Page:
While it is the White House that leads US foreign policy, a strong oppositional Congress can stop, or at least impede, policy through its control of foreign aid allocations and funding, as well as its power to block ambassadorial and other political appointments in key government positions. Moreover, Congress is very influential in setting the tone for foreign and domestic policies and shaping public opinion – thus narrowing Obama's policy choices even further. The results of the midterm elections therefore mean that Arab leaders, regardless of the status of their relationship with Washington, will be under more pressure to comply with US demands for speeding up normalisation with Israel and to back its actions against Iran. There is no doubt that prospects for a strike against Iran have been boosted by the midterm elections results, but the option of a war is not necessarily inevitable.
Before analysing Obama's positions on the Middle East and the impact of these elections on American policies, it is necessary to note two important facts. First, the Democratic Party loss was mainly a vote against the economic policies of the American president. Obama antagonised the right by increasing government spending through his healthcare and social security reform, and, at the same, alienated part of his liberal and left-wing constituency by his bailout of the big commercial banks, an intervention that was seen to favour big money over the welfare of workers, the poor, and even the middle class. The economic crisis, which began before Obama's presidency, is perhaps the major factor behind the Democrats' defeat. Yet the campaign against Obama's economic policies, which were portrayed as 'socialist', and, sometimes, even as 'communist', went hand-in-hand with the portrayal of him as a Muslim anti-Israeli president.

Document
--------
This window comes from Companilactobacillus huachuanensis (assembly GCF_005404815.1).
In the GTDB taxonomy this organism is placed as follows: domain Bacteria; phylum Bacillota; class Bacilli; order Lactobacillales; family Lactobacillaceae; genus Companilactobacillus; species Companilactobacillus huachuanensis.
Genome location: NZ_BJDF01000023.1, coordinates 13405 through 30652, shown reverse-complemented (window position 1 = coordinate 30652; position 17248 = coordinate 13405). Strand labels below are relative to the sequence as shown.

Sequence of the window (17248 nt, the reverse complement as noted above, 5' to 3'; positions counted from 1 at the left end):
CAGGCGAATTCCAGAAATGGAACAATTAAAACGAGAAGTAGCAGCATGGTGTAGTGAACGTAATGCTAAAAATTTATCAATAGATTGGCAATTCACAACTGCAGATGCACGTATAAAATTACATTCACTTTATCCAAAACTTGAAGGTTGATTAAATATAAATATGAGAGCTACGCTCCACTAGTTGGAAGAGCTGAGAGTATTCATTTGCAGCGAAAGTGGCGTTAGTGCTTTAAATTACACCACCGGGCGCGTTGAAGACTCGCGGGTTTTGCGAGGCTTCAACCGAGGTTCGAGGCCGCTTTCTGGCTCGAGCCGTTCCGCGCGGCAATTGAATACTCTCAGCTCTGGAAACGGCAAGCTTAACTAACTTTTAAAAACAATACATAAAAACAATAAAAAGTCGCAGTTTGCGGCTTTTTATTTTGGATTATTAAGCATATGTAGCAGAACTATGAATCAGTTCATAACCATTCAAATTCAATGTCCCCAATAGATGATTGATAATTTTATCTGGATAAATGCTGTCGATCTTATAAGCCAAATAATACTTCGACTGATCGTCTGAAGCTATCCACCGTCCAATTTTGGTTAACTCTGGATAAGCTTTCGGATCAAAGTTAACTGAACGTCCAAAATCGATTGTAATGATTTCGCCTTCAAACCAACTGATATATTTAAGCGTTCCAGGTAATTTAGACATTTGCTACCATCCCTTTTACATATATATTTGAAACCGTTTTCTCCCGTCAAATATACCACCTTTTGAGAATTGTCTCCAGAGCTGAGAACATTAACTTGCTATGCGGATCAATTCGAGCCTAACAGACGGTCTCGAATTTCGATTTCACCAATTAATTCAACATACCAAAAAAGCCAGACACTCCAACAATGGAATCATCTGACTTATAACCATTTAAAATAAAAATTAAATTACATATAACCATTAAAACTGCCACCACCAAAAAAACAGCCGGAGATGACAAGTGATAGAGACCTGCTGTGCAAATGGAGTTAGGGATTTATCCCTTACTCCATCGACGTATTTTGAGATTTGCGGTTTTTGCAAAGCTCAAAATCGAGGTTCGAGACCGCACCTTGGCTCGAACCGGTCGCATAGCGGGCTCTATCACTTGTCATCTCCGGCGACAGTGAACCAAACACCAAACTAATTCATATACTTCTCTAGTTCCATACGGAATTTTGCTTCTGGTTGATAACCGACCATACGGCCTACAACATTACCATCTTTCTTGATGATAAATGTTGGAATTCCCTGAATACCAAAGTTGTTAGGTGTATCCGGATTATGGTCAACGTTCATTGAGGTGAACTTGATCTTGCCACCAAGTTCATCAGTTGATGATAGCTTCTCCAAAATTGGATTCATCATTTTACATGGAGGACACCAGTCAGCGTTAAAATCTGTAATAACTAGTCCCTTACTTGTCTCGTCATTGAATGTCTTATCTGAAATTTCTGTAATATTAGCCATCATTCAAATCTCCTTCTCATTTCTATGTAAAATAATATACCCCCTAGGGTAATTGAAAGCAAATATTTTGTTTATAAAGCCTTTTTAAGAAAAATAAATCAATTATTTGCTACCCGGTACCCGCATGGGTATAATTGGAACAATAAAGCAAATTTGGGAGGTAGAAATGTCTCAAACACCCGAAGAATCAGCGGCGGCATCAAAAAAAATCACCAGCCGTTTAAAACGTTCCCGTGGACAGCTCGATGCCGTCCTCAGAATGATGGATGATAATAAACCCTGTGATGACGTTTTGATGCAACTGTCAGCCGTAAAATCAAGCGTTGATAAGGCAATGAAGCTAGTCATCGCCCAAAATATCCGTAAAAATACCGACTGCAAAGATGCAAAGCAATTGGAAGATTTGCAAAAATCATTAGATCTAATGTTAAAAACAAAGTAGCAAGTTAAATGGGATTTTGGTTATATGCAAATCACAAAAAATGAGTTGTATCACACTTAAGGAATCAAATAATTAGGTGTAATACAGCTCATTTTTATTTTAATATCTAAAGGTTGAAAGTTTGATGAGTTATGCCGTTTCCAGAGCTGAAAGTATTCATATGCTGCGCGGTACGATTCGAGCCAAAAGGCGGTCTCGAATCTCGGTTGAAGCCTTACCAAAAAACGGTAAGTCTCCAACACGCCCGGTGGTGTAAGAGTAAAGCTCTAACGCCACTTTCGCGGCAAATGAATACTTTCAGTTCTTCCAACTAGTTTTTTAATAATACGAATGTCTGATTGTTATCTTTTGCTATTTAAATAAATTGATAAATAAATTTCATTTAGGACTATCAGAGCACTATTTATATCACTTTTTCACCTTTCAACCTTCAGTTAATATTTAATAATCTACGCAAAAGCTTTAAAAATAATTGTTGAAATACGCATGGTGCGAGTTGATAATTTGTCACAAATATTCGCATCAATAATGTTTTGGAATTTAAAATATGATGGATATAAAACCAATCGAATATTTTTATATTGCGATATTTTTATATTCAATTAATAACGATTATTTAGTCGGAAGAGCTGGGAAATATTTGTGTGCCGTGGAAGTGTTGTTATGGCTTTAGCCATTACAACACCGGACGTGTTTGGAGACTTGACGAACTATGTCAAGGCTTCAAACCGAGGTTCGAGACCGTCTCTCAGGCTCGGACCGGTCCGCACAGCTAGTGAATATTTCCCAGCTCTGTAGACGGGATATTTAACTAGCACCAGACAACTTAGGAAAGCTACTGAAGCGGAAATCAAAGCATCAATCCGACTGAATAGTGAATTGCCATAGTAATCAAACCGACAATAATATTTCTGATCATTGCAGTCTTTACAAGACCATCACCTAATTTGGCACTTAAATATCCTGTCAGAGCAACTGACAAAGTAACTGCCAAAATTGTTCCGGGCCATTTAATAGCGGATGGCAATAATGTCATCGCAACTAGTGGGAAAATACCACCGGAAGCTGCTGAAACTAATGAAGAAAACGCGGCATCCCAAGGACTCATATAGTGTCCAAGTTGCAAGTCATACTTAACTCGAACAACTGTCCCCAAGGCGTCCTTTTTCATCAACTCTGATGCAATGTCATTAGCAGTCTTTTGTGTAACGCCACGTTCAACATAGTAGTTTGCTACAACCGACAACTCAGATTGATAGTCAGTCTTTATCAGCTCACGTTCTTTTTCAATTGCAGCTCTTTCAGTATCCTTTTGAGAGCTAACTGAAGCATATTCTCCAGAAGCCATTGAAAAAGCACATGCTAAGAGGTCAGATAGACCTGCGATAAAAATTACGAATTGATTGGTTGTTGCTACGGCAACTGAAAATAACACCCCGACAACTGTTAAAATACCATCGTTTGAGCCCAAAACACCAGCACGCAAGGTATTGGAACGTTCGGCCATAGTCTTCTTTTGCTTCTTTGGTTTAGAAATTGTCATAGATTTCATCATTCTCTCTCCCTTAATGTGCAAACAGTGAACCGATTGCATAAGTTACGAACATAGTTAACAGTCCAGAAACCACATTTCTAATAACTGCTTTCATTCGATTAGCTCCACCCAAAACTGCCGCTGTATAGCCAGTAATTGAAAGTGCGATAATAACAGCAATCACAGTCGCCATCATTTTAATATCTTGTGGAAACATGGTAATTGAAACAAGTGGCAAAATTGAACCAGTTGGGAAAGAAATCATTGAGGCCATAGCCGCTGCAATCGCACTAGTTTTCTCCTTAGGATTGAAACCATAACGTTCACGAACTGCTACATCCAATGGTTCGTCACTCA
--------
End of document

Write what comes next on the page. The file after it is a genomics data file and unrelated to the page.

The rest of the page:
Second, Obama was already under tremendous pressure from pro-Israel groups and the Congress, which were forcing him to retract or shift from some of his initial positions on Iran and Israel. It is important to stress that Obama's initial positions were already based on support for Israel as an overriding factor in American policy-making, linked to the marginalising of Iran's influence and the neutralising of Syria by creating distance between it and Iran. Obama differed with his predecessor, George W. Bush, by adopting a conciliatory tone towards the Arab and Muslim worlds, and emphasising dialogue and engagement. But his June 2009 Cairo speech to the Muslim world, which is regarded as his major outreach to the Muslim world, did not deviate from the American strategic foreign policy goal of guaranteeing Israeli security and supremacy in the region. It did, however, indicate a relatively better understanding of Palestinian national aspirations by the president – a factor that created an illusion in the Arab world of a genuine quest for a just peace for the Israel-Palestinian conflict.
More concretely, Obama's emphasising that Jewish settlements were illegal – rather than simply being 'an obstacle to peace' as his predecessors were fond of saying – and his initial insistence on a complete halt to all settlement activity seemed to have lent some credibility to his rhetoric. His demand that a settlement freeze was a prerequisite for the resumption of Israeli-Palestinian talks emboldened the Mahmoud Abbas' Palestinian Authority to insist that a moratorium should take effect before the PA would return to the negotiating table.
Obama would soon discover that imposing preconditions on Israel was acceptable neither to the Democrats nor the Republicans. Support for Israel is a bipartisan project in the US, and the pro-Israeli lobby has strong influence in Congress. What made matters worse for the American president was that many Republicans sided with Netanyahu while Democrats were sympathetic to the Israeli Kadima Party – which is not in government. But the pressure to halt settlements was a red line that was rejected by the majority of Democrats and Republicans.
Obama soon began retreating; he first moved from a call to halt settlement building to a mere 'freeze' on settlements; then he dropped that demand as a prerequisite for direct talks, redirecting pressure away from Israel and onto the Palestinian leadership. The Israeli lobby launched a media campaign, arguing that Obama had committed an error that needed rectification. The pressure bore fruit when, in June 2009, veteran pro-Israel diplomat Dennis Ross was moved from the state department to the White House, and appointed special assistant to the president. Under Ross' guidance the president stepped up the pressure on the Palestinians and on Arab countries, demanding that they authorise a resumption of Palestinian-Israeli talks.